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What Is COPD And How You Can Prevent It?
Chronic obstructive pulmonary disease (COPD) is the term used to describe the progression of lung diseases that include emphysema, chronic bronchitis and chronic asthma. Unfortunately, COPD is a common condition among the elderly, which causes obstructed air flow through the lungs and creates difficulty breathing.
COPD is mostly caused by inhaling pollutants like cigarette smoke, second-hand smoke, exposure to gases, chemicals and air pollution.
Research shows that COPD affects an estimated 24 million individuals in the U.S. There is currently no cure for COPD, but there are ways to prevent COPD and keep your lungs healthy.
- Know your genetics. First and foremost, if you have a family history of COPD, it’s possible to develop the condition even if you don’t smoke or are not exposed to environmental pollutants. A blood test can tell you if you carry the gene. It may be a good way to be more diligent in preventing COPD if you know your family history and investigate a blood test.
- Don’t smoke. The number one cause of COPD is smoking. In fact, you are 12 to 13 times more likely to die from COPD if you smoke. If you do smoke, you can eliminate your risk of developing COPD by asking your physician for help and information to assist you in quitting. There are many medications and programs that have been very effective in helping people quit.
- Try to avoid secondhand smoke. Secondhand smoke is harmful to children and adults and can contribute to seniors developing COPD. In fact, ten percent of smoking-related deaths are due to secondhand smoke.
- Limit exposure to work hazards. Workers can be exposed to coal dust, chemical fumes, concrete dust, mineral dust and cotton or grain dusts. Studies show that people who are exposed to dust, chemical gases and other environmental hazards, contribute to at least twenty percent of COPD cases. If you are exposed to harmful environmental hazards at work, make sure you wear a well-fitting face mask for protection and follow the rules of personal safety.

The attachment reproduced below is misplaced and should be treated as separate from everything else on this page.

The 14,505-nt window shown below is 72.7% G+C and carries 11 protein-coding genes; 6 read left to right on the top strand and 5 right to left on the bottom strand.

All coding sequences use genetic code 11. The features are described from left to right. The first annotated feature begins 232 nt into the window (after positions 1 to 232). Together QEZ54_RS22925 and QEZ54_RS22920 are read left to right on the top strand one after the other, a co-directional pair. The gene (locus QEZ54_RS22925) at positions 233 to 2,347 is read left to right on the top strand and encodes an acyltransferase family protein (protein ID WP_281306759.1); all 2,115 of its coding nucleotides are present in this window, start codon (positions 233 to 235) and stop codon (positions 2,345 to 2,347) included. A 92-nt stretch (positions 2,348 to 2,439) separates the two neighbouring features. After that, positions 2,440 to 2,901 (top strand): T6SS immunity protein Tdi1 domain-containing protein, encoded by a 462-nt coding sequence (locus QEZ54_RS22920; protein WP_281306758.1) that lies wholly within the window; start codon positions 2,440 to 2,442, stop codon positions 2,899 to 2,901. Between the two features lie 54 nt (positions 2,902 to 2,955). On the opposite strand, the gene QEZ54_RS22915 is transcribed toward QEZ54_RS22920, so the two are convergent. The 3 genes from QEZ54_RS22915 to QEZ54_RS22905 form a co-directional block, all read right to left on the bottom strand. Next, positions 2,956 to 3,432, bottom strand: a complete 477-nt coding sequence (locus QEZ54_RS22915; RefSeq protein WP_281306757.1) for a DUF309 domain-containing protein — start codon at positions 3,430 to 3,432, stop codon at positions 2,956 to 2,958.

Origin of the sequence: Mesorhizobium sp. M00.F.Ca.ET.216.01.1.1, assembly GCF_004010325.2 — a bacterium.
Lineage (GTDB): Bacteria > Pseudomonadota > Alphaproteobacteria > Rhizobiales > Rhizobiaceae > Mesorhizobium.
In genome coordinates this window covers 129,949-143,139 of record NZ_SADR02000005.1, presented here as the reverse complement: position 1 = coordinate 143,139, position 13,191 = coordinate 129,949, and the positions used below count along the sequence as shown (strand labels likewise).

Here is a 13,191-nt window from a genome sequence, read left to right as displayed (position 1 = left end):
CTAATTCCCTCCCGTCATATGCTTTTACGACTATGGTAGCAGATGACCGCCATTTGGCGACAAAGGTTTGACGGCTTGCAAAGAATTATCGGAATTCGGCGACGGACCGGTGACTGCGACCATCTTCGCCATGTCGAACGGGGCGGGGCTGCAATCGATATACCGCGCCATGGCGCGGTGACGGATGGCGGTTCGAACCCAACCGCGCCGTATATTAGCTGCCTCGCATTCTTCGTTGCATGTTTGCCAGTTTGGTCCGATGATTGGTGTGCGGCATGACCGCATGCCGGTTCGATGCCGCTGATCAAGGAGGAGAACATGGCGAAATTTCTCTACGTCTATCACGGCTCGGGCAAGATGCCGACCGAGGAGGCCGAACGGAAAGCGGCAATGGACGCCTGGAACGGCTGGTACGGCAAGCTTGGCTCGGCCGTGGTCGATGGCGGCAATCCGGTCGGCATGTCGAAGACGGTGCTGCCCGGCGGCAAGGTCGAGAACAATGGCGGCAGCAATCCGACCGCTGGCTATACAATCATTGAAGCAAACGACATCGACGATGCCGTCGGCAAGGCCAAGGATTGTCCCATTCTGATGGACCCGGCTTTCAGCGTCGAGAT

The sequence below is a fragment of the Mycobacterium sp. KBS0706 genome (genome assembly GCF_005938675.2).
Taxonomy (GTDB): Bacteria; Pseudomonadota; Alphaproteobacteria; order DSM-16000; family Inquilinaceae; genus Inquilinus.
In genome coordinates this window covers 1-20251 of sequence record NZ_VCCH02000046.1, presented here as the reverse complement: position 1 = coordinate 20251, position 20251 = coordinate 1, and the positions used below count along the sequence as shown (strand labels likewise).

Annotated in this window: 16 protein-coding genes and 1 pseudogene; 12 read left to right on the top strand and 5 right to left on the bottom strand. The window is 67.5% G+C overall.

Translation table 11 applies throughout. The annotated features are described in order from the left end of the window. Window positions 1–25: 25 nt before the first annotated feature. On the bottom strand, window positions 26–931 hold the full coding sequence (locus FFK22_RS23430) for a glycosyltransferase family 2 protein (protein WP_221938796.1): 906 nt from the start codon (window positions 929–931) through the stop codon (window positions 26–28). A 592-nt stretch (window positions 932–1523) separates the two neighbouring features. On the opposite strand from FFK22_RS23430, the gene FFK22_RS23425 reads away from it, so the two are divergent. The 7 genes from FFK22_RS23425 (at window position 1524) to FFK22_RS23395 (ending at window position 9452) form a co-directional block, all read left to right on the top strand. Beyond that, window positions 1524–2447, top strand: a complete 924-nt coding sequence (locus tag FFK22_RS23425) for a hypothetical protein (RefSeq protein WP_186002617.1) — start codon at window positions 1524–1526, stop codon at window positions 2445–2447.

- Avoid air pollution. Research has shown that long-term exposure to air pollution can increase the risk of developing severe COPD. Air pollution consists of tiny particles in the air called irritants, which can damage the lungs and cause COPD. Air pollution can be caused from wood, coal or fuel burning stoves used to heat homes. If your home is heated this way, make sure your home is well ventilated. Many homes in humid climates can also develop mold. Breathing air with mold particles can be very dangerous to your lungs. It’s best to prevent mold from growing in your house in order to keep your lungs healthy. Air pollution can also be a problem if you live in a large city with heavy traffic. If you live in an area where pollution is a problem, you can consider using air purifiers to help prevent damage to your lungs from environmental exposure.
If you suffer from COPD or any lung disease, talk to your health care professional about the flu and pneumonia vaccinations. Respiratory infections can cause serious problems in people with COPD and often make their condition worse.
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